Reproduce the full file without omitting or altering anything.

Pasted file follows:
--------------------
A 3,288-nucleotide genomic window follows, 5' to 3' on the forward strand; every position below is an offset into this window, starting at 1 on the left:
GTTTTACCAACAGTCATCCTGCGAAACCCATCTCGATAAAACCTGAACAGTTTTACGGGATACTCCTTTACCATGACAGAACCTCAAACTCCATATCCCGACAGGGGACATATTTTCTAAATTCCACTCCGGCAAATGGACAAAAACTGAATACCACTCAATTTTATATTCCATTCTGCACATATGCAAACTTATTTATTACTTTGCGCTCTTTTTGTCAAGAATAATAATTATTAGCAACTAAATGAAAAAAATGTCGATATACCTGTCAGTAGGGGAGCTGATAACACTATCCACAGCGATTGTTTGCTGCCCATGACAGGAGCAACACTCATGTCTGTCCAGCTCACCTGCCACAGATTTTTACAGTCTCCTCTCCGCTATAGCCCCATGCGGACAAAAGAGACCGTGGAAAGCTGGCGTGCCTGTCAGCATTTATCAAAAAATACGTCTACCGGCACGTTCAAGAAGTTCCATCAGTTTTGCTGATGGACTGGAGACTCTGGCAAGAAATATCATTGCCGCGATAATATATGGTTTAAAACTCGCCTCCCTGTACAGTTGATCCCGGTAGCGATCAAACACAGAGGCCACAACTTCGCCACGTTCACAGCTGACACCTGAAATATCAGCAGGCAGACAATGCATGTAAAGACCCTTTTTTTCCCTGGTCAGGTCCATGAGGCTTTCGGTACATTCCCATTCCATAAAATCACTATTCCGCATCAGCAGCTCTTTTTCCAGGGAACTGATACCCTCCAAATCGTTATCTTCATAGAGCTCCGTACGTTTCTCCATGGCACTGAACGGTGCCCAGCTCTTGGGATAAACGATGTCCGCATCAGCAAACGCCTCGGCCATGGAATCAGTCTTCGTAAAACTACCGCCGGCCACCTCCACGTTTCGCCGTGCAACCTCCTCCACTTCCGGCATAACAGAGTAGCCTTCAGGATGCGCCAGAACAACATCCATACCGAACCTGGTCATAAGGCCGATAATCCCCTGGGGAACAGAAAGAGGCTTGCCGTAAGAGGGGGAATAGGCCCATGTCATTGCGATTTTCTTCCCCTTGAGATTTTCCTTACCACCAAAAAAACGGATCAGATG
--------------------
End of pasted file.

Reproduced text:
A 3,288-nucleotide genomic window follows, 5' to 3' on the forward strand; every position below is an offset into this window, starting at 1 on the left:
GTTTTACCAACAGTCATCCTGCGAAACCCATCTCGATAAAACCTGAACAGTTTTACGGGATACTCCTTTACCATGACAGAACCTCAAACTCCATATCCCGACAGGGGACATATTTTCTAAATTCCACTCCGGCAAATGGACAAAAACTGAATACCACTCAATTTTATATTCCATTCTGCACATATGCAAACTTATTTATTACTTTGCGCTCTTTTTGTCAAGAATAATAATTATTAGCAACTAAATGAAAAAAATGTCGATATACCTGTCAGTAGGGGAGCTGATAACACTATCCACAGCGATTGTTTGCTGCCCATGACAGGAGCAACACTCATGTCTGTCCAGCTCACCTGCCACAGATTTTTACAGTCTCCTCTCCGCTATAGCCCCATGCGGACAAAAGAGACCGTGGAAAGCTGGCGTGCCTGTCAGCATTTATCAAAAAATACGTCTACCGGCACGTTCAAGAAGTTCCATCAGTTTTGCTGATGGACTGGAGACTCTGGCAAGAAATATCATTGCCGCGATAATATATGGTTTAAAACTCGCCTCCCTGTACAGTTGATCCCGGTAGCGATCAAACACAGAGGCCACAACTTCGCCACGTTCACAGCTGACACCTGAAATATCAGCAGGCAGACAATGCATGTAAAGACCCTTTTTTTCCCTGGTCAGGTCCATGAGGCTTTCGGTACATTCCCATTCCATAAAATCACTATTCCGCATCAGCAGCTCTTTTTCCAGGGAACTGATACCCTCCAAATCGTTATCTTCATAGAGCTCCGTACGTTTCTCCATGGCACTGAACGGTGCCCAGCTCTTGGGATAAACGATGTCCGCATCAGCAAACGCCTCGGCCATGGAATCAGTCTTCGTAAAACTACCGCCGGCCACCTCCACGTTTCGCCGTGCAACCTCCTCCACTTCCGGCATAACAGAGTAGCCTTCAGGATGCGCCAGAACAACATCCATACCGAACCTGGTCATAAGGCCGATAATCCCCTGGGGAACAGAAAGAGGCTTGCCGTAAGAGGGGGAATAGGCCCATGTCATTGCGATTTTCTTCCCCTTGAGATTTTCCTTACCACCAAAAAAACGGATCAGATG